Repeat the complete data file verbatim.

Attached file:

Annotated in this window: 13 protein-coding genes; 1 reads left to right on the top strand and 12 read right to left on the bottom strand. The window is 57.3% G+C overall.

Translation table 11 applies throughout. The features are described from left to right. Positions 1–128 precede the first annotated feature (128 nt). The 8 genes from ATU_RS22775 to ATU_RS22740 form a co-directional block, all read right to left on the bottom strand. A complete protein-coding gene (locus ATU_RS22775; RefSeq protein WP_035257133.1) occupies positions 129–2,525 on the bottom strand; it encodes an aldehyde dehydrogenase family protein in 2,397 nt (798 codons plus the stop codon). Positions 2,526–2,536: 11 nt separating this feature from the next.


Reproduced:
Annotated in this window: 13 protein-coding genes; 1 reads left to right on the top strand and 12 read right to left on the bottom strand. The window is 57.3% G+C overall.

Translation table 11 applies throughout. The features are described from left to right. Positions 1–128 precede the first annotated feature (128 nt). The 8 genes from ATU_RS22775 to ATU_RS22740 form a co-directional block, all read right to left on the bottom strand. A complete protein-coding gene (locus ATU_RS22775; RefSeq protein WP_035257133.1) occupies positions 129–2,525 on the bottom strand; it encodes an aldehyde dehydrogenase family protein in 2,397 nt (798 codons plus the stop codon). Positions 2,526–2,536: 11 nt separating this feature from the next.